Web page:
In a Cambodian (1991) programme of integrating anti-corruption in School Curricular, secondary school students were given an opportunity to discuss "the source of their family income". It was meant to ascertain if it came from fraud of public or State assets, from exploitation of other people or from the abuse of power for private gain. They also examined why corruption breed social injustice. This is an indication that corruption in school has become a global issue.

Among others, Nwanze also identified evils of corruption to include wastage of skills and time, political instability, reduction in quantity of goods and services and upset of ethnic balance. It could cause the erosion of confidence in democratic structures, undermine effective governance, proliferation of abandoned projects, examination malpractice, distortion of financial surveillance and regulations. Sometimes, it leads to miscarriage of justice.

2. Methodology

This study is a survey among staff and students to ascertain if there are any corrupt practices in the secondary schools.

Specifically, 6 (3 urban and 3 rural) secondary schools were randomly selected from each of the three Senatorial Districts in Delta State. From these 18 schools, 300 students made up of equal number of both males and females and 350 tutors (150 males and 200 females) were randomly chosen. Ten (10) Research Assistants helped in the administration of the open-ended questionnaires. A total of 291 or 83.18% of the tutors and 178 or 59.33% of the students returned completed questionnaires. Many of the students who returned their questionnaires could not express themselves intelligibly.

2.1. Presentation of Data

Table 1a. Corrupt practices among secondary students identified by their teachers.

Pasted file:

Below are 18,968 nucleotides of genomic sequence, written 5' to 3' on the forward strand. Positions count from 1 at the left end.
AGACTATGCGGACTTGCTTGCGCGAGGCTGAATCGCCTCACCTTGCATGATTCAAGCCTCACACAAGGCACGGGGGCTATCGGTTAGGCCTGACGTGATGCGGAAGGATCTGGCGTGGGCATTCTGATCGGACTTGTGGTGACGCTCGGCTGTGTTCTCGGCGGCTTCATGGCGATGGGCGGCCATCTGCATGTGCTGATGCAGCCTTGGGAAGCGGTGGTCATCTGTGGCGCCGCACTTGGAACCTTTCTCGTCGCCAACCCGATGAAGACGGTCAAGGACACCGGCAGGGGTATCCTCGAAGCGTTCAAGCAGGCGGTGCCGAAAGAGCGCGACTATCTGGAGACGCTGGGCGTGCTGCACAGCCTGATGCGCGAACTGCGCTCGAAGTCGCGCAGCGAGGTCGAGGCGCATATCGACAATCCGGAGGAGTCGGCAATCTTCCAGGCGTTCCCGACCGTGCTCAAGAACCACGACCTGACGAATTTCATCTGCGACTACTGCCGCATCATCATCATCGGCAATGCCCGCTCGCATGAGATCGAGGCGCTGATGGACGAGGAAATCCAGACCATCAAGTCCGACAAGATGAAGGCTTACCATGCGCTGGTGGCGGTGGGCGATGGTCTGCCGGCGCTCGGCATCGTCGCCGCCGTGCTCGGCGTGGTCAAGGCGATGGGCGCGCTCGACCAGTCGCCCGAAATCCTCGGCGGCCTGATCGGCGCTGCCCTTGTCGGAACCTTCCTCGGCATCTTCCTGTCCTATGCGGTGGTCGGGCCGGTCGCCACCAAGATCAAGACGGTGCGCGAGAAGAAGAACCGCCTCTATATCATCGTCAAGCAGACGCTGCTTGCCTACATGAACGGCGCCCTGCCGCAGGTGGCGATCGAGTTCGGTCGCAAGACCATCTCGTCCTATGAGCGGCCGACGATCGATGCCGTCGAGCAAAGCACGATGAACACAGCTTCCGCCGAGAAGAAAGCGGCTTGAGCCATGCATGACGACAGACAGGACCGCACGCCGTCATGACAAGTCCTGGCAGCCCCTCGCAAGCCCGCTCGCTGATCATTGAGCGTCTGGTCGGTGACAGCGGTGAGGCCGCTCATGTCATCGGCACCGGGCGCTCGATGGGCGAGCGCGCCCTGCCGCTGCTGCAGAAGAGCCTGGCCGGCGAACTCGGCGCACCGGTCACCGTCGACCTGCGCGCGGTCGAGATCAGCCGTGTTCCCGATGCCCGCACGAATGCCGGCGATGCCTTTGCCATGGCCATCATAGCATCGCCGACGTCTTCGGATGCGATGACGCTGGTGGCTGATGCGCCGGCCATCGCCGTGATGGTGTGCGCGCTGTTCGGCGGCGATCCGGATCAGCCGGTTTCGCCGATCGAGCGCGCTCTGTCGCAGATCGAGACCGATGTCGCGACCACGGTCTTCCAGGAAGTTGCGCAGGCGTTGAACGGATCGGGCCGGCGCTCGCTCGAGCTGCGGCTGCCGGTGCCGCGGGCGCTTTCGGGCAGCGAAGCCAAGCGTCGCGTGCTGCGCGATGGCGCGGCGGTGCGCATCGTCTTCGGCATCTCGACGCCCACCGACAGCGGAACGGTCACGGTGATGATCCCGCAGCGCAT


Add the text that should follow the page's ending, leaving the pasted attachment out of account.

S/No. Corrupt Practices c.f %
1. Examination malpractice 147 31.41
2. Cultism 90 19.23
3. Raping of female students/sexual immorality 42 8.97
4. Stealing; fraud 38 8.12
5. Extortion of money/materials from female students 30 6.41
6. Bribing of teachers to pass examinations 30 6.41
7. Cheating 24 5.13
8. Rudeness/ stubbornness to teachers 15 3.21
9. Drug abuse/smoking of weeds 12 2.56
10. Telling lies 9 1.92
11. Bullying on junior students 9 1.92
12 Pornography 6 1.28
13. Truancy 6 1.28
14. Fighting 3 0.64
15. Impersonation 3 0.64
16. Indecent dressing 2 0.42
17. Lateness to school 2 0.42
  TOTAL 468 100.00

The information obtained from the retrieved questionnaires are presented to answer the research questions. The responses in each Table are shown in cumulative frequencies (c.f) with corresponding percentages and arranged in decreasing order.

Q1: Which are the corrupt practices in Secondary Schools in Nigeria?

To answer this question, both staff and students in the secondary schools were, in their opinions, asked to list the corrupt practices they have observed among students and staff in secondary schools. The responses on students are shown in Tables 1a and 1b while responses on tutorial and administrative staff are shown in Tables 2a, 2b and 2c.

Table 1b. Corrupt practices among secondary students identified by students themselves.

S/No. Corrupt Practices c.f %
1. Cultism 84 25.85
2. Examination malpractice 72 22.15
3. Disobedience to teachers 42 12.92
4. Crazy for sex/sexual harassment/prostitution 30 9.23
5. Stealing of school’s/students’ properties 28 8.62
6. Fighting their teachers 18 5.54
7. Bribery 15 4.62
8.  Influence from bad groups 14 4.31
9. Truancy 12 3.92
10. Drug abuse 4 1.23
11. Girls make up to school 3 0.92
12. Violence among students 3 0.92
  TOTAL 325 100.00

Tables 1a and 1b indicate corrupt practices found among secondary school students. In Table 1a, their teachers identified examination malpractice, cultism, raping of female students, stealing and extortion of female students by their male colleagues as the most prominent corrupt practices among them.

The students themselves identified cultism, examination malpractice, disobedience to teachers, sexual harassment of female students, stealing and fighting teachers as strong corrupt practices among them. The information from the teachers in Table 1b and from the students in Table 1b agree much; this gives credibility to the opinions independently expressed by them.

Table 2a. Corrupt practices among tutors in secondary schools identified by staff themselves.

S/No. Corrupt Practices c.f %
1. Extortion of illegal money from students 57 20.80
2. Bribery/gratification 45 16.42
3. Aiding and abetting examination malpractice 39 14.27
4. Sexual harassment of female students 33 12.04
5. Poor attitude to work/do not want to teach 28 10.22
6. Giving unmerited scores to students 21 7.66
7. Forcing students to buy irrelevant/unrecommended textbooks 15 5.47
8. Lateness to school 12 4.37
9. Truancy/leaving school before closing 8 2.92
10. Some do not complete scheme of work 6 2.19
11. Talking rudely to Principals 4 1.46
12. Imparting wrong knowledge to pupils 2 0.73